“I think it was a little bit shocking because I’d seen the original movie, so I knew what Leatherface looked like, but this is obviously a new incarnation of him, with its little twists,” Fisher said of seeing the character on set for the first time. “I had only seen Mark Burnham, who plays Leatherface in this one, I’d met him on the plane ride over and I think he probably had a lot to deal with internally playing a role like this, so kind of kept to himself.”
“But the first time I saw him on set, I was like, ‘Oooh! It’s a little freaky!’ It really played into my experience,” she added.
And Leatherface really goes on the attack in this one, utilizing a lot more than his most trusted weapon to do serious damage. The kills are brutal and, in one wild set-piece, he starts a bloodbath aboard a bus packed with hipsters hoping to start new lives outside of the big city. According to Fisher, the scene took three days to film and involved a lot of choreography to get just right. But the flying body parts weren’t the only cause for concern.
“Before we even get to the horror stuff, there’s already the kind of Covid scare. We had a very good Covid team who kept everyone safe, I don’t think we had any cases on the set,” Fisher said of the shoot, adding it was more of a psychological roadblock “because I hadn’t been in that close proximity to so many people in so long.”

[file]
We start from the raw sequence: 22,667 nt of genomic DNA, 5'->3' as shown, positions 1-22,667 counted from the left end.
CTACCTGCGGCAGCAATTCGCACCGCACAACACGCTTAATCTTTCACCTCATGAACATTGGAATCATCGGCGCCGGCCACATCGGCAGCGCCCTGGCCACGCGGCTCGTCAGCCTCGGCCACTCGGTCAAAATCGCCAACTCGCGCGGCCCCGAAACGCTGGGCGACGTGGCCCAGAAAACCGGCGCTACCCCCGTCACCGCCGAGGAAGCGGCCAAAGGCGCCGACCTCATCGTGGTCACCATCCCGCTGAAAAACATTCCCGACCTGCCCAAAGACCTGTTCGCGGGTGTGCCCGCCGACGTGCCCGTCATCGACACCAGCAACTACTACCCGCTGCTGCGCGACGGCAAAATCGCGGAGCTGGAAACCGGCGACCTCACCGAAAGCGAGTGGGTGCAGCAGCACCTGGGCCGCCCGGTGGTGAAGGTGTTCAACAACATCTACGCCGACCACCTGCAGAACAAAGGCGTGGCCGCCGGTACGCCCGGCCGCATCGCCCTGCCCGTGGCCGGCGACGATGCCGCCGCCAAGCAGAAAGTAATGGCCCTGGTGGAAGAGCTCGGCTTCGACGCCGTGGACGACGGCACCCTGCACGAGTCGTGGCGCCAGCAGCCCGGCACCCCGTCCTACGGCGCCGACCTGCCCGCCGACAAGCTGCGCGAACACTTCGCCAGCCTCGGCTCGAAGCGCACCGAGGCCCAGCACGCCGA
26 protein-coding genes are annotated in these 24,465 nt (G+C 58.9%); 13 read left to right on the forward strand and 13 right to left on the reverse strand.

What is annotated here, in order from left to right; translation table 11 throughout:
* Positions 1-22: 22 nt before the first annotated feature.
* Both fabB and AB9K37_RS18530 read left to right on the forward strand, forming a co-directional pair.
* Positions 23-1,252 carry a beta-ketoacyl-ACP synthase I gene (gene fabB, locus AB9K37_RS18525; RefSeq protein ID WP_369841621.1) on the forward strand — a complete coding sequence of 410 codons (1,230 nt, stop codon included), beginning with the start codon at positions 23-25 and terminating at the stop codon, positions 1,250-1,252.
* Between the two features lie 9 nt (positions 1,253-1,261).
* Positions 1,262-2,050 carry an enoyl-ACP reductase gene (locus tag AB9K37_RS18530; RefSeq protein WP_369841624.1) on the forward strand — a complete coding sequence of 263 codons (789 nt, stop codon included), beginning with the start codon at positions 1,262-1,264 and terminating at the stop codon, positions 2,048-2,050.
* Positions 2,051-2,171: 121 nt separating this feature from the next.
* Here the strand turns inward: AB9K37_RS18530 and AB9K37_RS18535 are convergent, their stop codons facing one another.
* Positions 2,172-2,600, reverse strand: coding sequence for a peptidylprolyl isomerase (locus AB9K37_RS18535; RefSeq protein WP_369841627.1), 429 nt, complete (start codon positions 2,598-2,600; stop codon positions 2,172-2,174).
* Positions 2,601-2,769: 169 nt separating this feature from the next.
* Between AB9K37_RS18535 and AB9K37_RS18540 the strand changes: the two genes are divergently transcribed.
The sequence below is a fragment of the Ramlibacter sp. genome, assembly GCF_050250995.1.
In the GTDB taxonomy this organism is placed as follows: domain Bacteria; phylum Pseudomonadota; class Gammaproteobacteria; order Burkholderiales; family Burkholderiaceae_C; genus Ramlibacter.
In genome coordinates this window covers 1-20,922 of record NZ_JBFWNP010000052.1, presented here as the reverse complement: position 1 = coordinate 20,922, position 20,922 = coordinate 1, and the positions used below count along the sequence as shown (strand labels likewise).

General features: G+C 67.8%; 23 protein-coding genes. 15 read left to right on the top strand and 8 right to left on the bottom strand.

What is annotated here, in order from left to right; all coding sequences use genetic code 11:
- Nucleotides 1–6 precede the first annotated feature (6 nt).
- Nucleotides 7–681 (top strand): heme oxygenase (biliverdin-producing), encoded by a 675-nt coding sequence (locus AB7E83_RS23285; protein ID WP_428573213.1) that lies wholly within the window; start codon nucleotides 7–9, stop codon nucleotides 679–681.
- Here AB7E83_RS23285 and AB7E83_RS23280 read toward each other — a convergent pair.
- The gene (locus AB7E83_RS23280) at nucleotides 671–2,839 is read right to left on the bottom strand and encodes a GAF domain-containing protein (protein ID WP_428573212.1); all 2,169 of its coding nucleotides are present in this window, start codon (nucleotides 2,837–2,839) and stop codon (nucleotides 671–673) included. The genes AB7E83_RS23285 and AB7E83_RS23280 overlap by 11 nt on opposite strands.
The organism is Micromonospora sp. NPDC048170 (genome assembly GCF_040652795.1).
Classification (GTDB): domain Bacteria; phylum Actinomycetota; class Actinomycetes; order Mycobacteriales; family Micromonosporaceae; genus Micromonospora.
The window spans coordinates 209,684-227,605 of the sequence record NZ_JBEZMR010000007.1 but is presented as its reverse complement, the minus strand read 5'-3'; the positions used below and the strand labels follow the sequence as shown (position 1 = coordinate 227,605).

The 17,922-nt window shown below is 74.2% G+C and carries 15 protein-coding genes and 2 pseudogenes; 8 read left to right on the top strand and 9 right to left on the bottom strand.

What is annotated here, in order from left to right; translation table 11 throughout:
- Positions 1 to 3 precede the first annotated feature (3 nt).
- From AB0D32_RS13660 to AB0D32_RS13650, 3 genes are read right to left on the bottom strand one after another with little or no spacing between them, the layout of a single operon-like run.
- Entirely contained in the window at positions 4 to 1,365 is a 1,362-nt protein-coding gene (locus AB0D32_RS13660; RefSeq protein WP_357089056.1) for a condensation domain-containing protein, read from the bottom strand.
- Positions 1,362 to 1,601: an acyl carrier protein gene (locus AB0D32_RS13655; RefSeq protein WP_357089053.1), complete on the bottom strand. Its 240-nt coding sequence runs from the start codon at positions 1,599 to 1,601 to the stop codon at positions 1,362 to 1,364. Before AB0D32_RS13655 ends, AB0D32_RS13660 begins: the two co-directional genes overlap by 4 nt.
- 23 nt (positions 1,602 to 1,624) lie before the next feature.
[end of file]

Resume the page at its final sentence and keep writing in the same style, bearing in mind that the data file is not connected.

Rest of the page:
“But it was really fun. The hardest part for me at least was when I got knocked to the ground and I’m just in that pool of blood, that was a lot,” she continued. “And also, there’s that moment where I’m a little bit reliving my trauma and Lila makes the choice to get up again .. it’s sometimes hard to get in that headspace because everyone is so lovely and they’re like, ‘Are you okay?’ and I’m like, ‘I’m so sorry, I need to be not okay for a moment though.'”
Thanks to its availability on Netflix, the new movie could actually wind up being a franchise entry point for a lot of people — something Fisher thought was “pretty trippy” to think about. She added she’d be “very interested to see how people react to the original if they saw this one first,” effectively turning the OG into a prequel.
And while it remains to be seen whether the franchise will continue at Netflix, Fisher dove straight into another horror flick when TCM wrapped. The actress will next be seen in the film adaptation of Grady Hendrix’s “My Best Friend’s Exorcism” from director Damon Thomas. Fisher will star as Abby, a teen whose BFF Gretchen just may be possessed.
“Filming that was so amazing. We had done some reshoots on this, ‘Texas Chainsaw,’ and then I flew directly from Bulgaria to shoot that, so I was still in the horror mindset,” said Fisher. “It’s a really beautiful movie. I love Damon Thomas the director. He’s done a bunch of stuff for ‘Killing Eve’ and he’s so talented. And Amiah Miller, who plays Gretchen, is so amazing.”
“I think there’s a lot of similarities [between the two films] in that there’s the comedy and horror, but that one is a lot more — I’m hesitant to say coming-of-age because people tend to say that about any movie that has teenagers, ‘Well, it’s a coming-of-age,’ but I don’t know, there’s an exorcism — but it’s very fun and there’s a lot of heart in it,” she added, before joking, “A lot of heart in Texas Chainsaw too … but maybe in different places.”
“Texas Chainsaw Massacre” hits Netflix on February 18.